From The Editors -- By: Anonymous
PRJ 2:2 (July 2010) p. 1
From The Editors
Christian theology and piety is a Word-centered theology and piety, focused on the revelation of the Scriptures. But that revelation has been progressive and is divisible into two general periods, designated by the terms the Old and New Testaments or the old and new covenants. Critical for understanding these two blocks of revelation is the interpretation of the relationship between the two. In his article David Murray helpfully looks at the vital subject of this relationship and offers guidelines on how this relationship is best interpreted. Maarten Kuivenhoven then helps us think through the significance of one aspect of the old covenant, namely, David’s resolve to build the Temple in 2 Samuel 7. The story of David’s determination in this regard and God’s response displays something that is also central to the new covenant experience, namely God’s covenant faithfulness, His hesed. A key book in the New Testament for understanding this relationship between the covenants is the Epistle to the Hebrews. Gerald Bilkes explores why Hebrews is such a powerful aspect of the New Testament corpus, and in doing so, ably opens up the Christocentric riches of this book.
In the area of historical theology, Ian Clary seeks to answer a question that has been much discussed in the past seventy or so years, namely, “What is Puritanism?” He offers his own helpful definition and concludes that a wide chronological scope is the best that would see Puritanism as broader than an intra-Anglican movement. Three studies of individual Puritans follow—Pieter DeVries on John Bunyan, Michael Brown on Samuel Petto, Donald MacLean on James Durham—keeping up a fine tradition, already established in the first two issues of this journal, of exploring in rich detail our Puritan heritage. The final essay in the section on historical theology returns to the theme of the earlier biblical essays, that is, the relationship between the covenants. In this case, Craig Biehl helpfully discusses the view of Jonathan Edwards on the moral and ceremonial law.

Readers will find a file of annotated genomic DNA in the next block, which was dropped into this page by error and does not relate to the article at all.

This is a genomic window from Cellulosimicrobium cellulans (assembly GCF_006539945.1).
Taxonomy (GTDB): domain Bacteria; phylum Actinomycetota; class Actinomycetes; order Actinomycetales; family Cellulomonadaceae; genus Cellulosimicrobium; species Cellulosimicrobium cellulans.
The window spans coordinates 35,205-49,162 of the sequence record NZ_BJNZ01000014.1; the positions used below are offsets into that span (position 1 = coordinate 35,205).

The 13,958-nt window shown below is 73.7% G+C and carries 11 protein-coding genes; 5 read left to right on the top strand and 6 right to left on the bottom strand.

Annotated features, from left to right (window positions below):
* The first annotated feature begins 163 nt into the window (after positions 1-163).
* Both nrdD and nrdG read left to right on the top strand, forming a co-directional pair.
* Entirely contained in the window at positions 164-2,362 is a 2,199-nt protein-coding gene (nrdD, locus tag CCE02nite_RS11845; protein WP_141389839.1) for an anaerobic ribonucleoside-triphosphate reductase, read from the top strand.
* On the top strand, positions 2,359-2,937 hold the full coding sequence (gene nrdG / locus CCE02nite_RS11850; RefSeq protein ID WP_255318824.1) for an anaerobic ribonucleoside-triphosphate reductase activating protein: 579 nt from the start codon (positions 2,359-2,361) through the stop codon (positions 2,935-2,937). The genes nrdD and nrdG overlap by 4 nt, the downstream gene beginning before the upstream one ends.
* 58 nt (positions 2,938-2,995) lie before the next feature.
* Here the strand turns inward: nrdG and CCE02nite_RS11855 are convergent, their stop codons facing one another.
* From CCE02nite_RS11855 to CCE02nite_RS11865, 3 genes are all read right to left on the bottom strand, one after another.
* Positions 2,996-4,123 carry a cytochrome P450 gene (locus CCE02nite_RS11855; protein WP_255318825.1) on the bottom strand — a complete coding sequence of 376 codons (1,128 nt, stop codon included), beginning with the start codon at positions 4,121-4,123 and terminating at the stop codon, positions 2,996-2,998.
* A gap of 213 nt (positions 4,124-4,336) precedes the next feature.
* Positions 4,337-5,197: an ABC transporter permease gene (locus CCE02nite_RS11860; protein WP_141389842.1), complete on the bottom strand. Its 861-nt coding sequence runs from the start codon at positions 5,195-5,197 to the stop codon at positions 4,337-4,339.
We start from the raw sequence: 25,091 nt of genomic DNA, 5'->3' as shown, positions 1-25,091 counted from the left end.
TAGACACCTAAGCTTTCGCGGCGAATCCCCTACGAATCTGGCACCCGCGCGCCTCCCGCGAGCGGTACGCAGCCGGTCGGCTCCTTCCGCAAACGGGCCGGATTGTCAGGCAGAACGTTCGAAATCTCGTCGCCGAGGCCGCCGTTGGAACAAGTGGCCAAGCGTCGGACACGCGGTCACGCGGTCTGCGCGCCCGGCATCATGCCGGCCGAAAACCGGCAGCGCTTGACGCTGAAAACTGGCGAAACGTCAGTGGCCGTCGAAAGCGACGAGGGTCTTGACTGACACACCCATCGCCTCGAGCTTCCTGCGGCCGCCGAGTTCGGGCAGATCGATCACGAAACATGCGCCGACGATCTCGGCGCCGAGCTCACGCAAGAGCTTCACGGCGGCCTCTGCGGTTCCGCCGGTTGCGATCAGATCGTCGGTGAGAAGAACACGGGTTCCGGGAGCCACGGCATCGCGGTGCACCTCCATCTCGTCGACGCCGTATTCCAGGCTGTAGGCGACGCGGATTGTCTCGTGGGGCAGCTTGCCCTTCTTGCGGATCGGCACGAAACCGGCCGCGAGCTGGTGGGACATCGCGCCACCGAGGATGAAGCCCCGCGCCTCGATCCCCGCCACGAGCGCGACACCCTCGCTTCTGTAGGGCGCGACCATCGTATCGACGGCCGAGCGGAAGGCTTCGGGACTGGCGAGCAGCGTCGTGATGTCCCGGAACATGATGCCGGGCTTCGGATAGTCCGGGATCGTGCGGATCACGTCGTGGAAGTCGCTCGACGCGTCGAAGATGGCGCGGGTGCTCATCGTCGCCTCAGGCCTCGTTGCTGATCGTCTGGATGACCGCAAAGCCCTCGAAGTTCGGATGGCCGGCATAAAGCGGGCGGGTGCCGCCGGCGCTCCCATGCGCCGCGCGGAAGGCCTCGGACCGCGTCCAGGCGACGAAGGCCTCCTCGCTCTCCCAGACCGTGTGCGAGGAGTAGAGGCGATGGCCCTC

The subject of experiential theology, or Christian piety, is one that is flourishing today, and in this issue we have a number of fine essays in this area. They range over a fairly wide spectrum: from Timothy Gwin’s comparison of Calvin and Erasmus on the theological foundations for the goal of piety to Jennifer Neimeyer’s treatment of the Puritan spiritual
PRJ 2:2 (July 2010) p. 2
discipline of meditation—an area in which the Puritans excelled and have much to teach this generation of Christians—in the thought of Thomas Watson; and from Robert Arnold’s investigation as to whether the term “mystic” is appropriate for the Scottish author Samuel Ru...
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